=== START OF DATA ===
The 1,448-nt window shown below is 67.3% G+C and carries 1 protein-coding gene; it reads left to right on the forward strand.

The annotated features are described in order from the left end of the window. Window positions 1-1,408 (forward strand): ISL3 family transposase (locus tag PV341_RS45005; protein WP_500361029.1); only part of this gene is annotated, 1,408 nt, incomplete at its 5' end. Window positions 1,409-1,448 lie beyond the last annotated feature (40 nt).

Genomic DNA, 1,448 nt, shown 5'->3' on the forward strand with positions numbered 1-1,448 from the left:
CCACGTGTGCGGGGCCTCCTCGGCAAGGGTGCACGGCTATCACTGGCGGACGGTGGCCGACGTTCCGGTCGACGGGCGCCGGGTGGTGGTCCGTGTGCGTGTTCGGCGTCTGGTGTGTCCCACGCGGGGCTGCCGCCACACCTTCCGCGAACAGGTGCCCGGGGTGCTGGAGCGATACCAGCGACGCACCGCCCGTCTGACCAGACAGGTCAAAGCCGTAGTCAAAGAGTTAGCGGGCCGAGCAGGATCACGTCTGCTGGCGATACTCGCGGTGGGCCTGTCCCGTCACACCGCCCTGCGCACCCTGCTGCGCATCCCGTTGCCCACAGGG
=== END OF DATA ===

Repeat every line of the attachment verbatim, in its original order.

The 1,448-nt window shown below is 67.3% G+C and carries 1 protein-coding gene; it reads left to right on the forward strand.

The annotated features are described in order from the left end of the window. Window positions 1-1,408 (forward strand): ISL3 family transposase (locus tag PV341_RS45005; protein WP_500361029.1); only part of this gene is annotated, 1,408 nt, incomplete at its 5' end. Window positions 1,409-1,448 lie beyond the last annotated feature (40 nt).

Genomic DNA, 1,448 nt, shown 5'->3' on the forward strand with positions numbered 1-1,448 from the left:
CCACGTGTGCGGGGCCTCCTCGGCAAGGGTGCACGGCTATCACTGGCGGACGGTGGCCGACGTTCCGGTCGACGGGCGCCGGGTGGTGGTCCGTGTGCGTGTTCGGCGTCTGGTGTGTCCCACGCGGGGCTGCCGCCACACCTTCCGCGAACAGGTGCCCGGGGTGCTGGAGCGATACCAGCGACGCACCGCCCGTCTGACCAGACAGGTCAAAGCCGTAGTCAAAGAGTTAGCGGGCCGAGCAGGATCACGTCTGCTGGCGATACTCGCGGTGGGCCTGTCCCGTCACACCGCCCTGCGCACCCTGCTGCGCATCCCGTTGCCCACAGGG